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Exercise & Training, Fitness

How to Start Exercising (A Beginner’s Guide to Kickstart)

Written by Tara Mazanec
Master Personal Trainer, Holistic Health Counselor and Yoga Instructor
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Don’t throw in the towel. You can start exercising and get back in shape following a long hiatus, despite work and family responsibilities or challenging life experiences.

Getting back in shape after a long break isn’t easy, but having a simple starting point will help you get and stay fit for good. Whether it’s been a week or a year, remember when you were feeling your best; what were you doing? Having a fond memory to refer to will help give you the nudge you need to get started.

If you are still struggling, you are not alone. I have compiled six simple tools to ensure you start with a great foundation.

First and foremost, get your doctor’s go-ahead to ensure your health is in good shape and you are safe to begin a fitness program. Once you are ready, follow these steps to get you moving and feeling better in your body.

How to Start Exercising And Get Back in Shape

1. Know Where You Are Starting From

You can only know where you are going if you have a good handle on your starting point.

It is easy to get caught up in the memory of how fit you were in your 20s and want to relive it or experiment with the newest trend. But if you have been out of the game for a while, knowing your current fitness level is more beneficial to avoid being overwhelmed and setting yourself up for injury.

Remember a time when you felt your best. What were you doing? Use that as a reminder of what you enjoy. Then adjust it to where you are now. For instance, if you love the rush of a high-intensity spin class, use that as your motivator. Remove yourself from the outcome and work on the small daily skills it will take to get to a level you enjoy now.


Around age 30, our body begins to change. If unused, muscles lose strength, endurance, and flexibility, affecting coordination, mobility, stability, and balance. Combine that with our current sedentary lifestyles, and you may return to your workouts slower than anticipated.

Have compassion and find a routine that works for you, then build as you gain strength and endurance. You are in it for the long haul.

2. Identify Your Daily Obstacles

Today, we have more responsibilities and distractions than ever. Look at what is getting in your way, preventing you from prioritizing your wellness. Having clarity and good time management will help you create and stick to a routine despite life’s chaotic schedules.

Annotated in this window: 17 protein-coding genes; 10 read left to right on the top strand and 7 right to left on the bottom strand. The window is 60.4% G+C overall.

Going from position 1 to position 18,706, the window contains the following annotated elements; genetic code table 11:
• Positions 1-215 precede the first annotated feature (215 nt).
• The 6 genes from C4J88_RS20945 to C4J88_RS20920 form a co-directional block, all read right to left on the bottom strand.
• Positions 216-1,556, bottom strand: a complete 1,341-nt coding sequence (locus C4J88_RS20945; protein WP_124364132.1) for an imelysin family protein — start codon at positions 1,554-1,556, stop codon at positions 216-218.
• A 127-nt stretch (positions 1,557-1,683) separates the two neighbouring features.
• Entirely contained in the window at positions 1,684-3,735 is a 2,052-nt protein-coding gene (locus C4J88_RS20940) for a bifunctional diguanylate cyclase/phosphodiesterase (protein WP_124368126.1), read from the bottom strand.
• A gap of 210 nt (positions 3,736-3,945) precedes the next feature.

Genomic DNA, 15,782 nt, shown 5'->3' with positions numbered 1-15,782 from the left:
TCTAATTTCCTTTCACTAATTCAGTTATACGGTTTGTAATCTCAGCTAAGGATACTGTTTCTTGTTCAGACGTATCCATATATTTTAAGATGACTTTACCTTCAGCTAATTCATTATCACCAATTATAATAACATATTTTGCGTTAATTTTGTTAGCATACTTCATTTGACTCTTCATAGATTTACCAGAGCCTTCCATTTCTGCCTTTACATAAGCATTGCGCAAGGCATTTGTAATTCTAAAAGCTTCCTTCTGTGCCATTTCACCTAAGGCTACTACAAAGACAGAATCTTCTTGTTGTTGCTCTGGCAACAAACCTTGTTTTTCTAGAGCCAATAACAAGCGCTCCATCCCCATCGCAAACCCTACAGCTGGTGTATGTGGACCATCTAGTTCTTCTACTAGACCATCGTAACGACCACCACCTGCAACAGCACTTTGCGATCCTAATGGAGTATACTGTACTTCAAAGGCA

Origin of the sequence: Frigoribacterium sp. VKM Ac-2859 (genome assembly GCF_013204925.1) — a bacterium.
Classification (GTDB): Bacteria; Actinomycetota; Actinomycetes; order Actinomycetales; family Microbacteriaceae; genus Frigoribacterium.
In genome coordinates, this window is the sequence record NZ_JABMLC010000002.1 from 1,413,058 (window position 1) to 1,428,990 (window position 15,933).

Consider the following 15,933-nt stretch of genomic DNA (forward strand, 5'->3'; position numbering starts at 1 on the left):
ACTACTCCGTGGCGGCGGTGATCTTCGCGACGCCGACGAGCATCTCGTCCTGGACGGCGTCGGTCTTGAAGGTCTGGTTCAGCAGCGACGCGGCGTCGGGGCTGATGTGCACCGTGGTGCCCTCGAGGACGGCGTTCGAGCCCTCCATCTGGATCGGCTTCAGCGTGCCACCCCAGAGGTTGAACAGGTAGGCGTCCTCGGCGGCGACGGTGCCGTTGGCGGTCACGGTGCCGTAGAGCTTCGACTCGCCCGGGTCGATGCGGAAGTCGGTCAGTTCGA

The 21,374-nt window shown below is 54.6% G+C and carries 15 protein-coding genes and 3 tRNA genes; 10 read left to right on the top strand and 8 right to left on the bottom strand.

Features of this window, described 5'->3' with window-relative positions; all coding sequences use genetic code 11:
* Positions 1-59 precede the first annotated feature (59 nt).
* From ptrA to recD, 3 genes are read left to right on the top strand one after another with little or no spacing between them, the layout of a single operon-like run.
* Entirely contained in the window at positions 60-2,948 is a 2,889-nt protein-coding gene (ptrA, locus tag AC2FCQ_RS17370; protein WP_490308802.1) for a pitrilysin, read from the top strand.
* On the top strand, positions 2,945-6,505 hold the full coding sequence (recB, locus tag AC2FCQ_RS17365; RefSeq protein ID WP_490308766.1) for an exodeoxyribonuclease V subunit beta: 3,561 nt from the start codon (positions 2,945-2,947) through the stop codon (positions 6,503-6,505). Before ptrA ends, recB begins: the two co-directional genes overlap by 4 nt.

Also, review your schedule a couple of times during the week. I like to check mine on Sunday for the upcoming week, then again on Thursday for the weekend. We have more structure with our work schedules and more flexibility over the weekend, so this requires a separate action plan.

Make an appointment on your calendar for workouts as you do for a meeting or personal work. A good rule of thumb is to plan your morning workout, so your responsibilities don’t take over. Prioritizing your fitness will give you the focus and confidence to handle the day-to-day.

3. Understand Your “Why”

Feeling fit, strong, and losing weight are the top three reasons for wanting to get in shape, but is it enough to keep going when life throws you off your routine?


Starting a new habit can be challenging, but thanks to his book Find Your Why, author Simon Sinek created a powerful exercise to encourage inspired action towards a specific goal. Having a strong “why” forces you to get more specific and dig a little deeper to identify the reasons for wanting what you desire, so it helps you stay consistent and disciplined for the long hall.

His example is the Seven Layers of “why.”

Once you have determined the habit you want to change or the goal you want to reach, ask yourself why you want this. Once you have the answer, ask yourself why you want this now. Be as specific as possible, so it evokes a bit of emotion. Keep going with this format until you have asked yourself “why” at least seven times. Follow the link above for further reference.